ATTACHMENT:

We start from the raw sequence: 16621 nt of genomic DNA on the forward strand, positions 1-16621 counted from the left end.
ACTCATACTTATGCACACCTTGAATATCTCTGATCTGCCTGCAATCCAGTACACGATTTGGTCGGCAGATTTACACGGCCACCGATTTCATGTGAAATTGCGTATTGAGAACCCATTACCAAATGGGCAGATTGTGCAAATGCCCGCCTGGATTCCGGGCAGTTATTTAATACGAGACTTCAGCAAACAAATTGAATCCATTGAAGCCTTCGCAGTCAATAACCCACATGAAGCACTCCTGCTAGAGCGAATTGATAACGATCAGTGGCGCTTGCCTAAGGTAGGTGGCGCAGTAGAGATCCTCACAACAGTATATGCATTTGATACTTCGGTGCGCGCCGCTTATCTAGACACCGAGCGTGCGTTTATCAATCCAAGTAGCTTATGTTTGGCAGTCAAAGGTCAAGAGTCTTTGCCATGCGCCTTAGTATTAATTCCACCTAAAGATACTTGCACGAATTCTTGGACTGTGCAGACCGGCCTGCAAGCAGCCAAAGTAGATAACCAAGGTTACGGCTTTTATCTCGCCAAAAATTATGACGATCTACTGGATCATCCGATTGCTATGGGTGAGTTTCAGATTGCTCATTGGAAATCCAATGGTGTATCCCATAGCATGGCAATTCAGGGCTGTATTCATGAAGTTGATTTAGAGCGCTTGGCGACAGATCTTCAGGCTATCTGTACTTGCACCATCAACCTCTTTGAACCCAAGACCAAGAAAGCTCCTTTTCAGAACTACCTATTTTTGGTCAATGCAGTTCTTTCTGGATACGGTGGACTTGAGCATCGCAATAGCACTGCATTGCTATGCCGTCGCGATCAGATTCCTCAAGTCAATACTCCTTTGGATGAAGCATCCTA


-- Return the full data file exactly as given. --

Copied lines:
We start from the raw sequence: 16621 nt of genomic DNA on the forward strand, positions 1-16621 counted from the left end.
ACTCATACTTATGCACACCTTGAATATCTCTGATCTGCCTGCAATCCAGTACACGATTTGGTCGGCAGATTTACACGGCCACCGATTTCATGTGAAATTGCGTATTGAGAACCCATTACCAAATGGGCAGATTGTGCAAATGCCCGCCTGGATTCCGGGCAGTTATTTAATACGAGACTTCAGCAAACAAATTGAATCCATTGAAGCCTTCGCAGTCAATAACCCACATGAAGCACTCCTGCTAGAGCGAATTGATAACGATCAGTGGCGCTTGCCTAAGGTAGGTGGCGCAGTAGAGATCCTCACAACAGTATATGCATTTGATACTTCGGTGCGCGCCGCTTATCTAGACACCGAGCGTGCGTTTATCAATCCAAGTAGCTTATGTTTGGCAGTCAAAGGTCAAGAGTCTTTGCCATGCGCCTTAGTATTAATTCCACCTAAAGATACTTGCACGAATTCTTGGACTGTGCAGACCGGCCTGCAAGCAGCCAAAGTAGATAACCAAGGTTACGGCTTTTATCTCGCCAAAAATTATGACGATCTACTGGATCATCCGATTGCTATGGGTGAGTTTCAGATTGCTCATTGGAAATCCAATGGTGTATCCCATAGCATGGCAATTCAGGGCTGTATTCATGAAGTTGATTTAGAGCGCTTGGCGACAGATCTTCAGGCTATCTGTACTTGCACCATCAACCTCTTTGAACCCAAGACCAAGAAAGCTCCTTTTCAGAACTACCTATTTTTGGTCAATGCAGTTCTTTCTGGATACGGTGGACTTGAGCATCGCAATAGCACTGCATTGCTATGCCGTCGCGATCAGATTCCTCAAGTCAATACTCCTTTGGATGAAGCATCCTA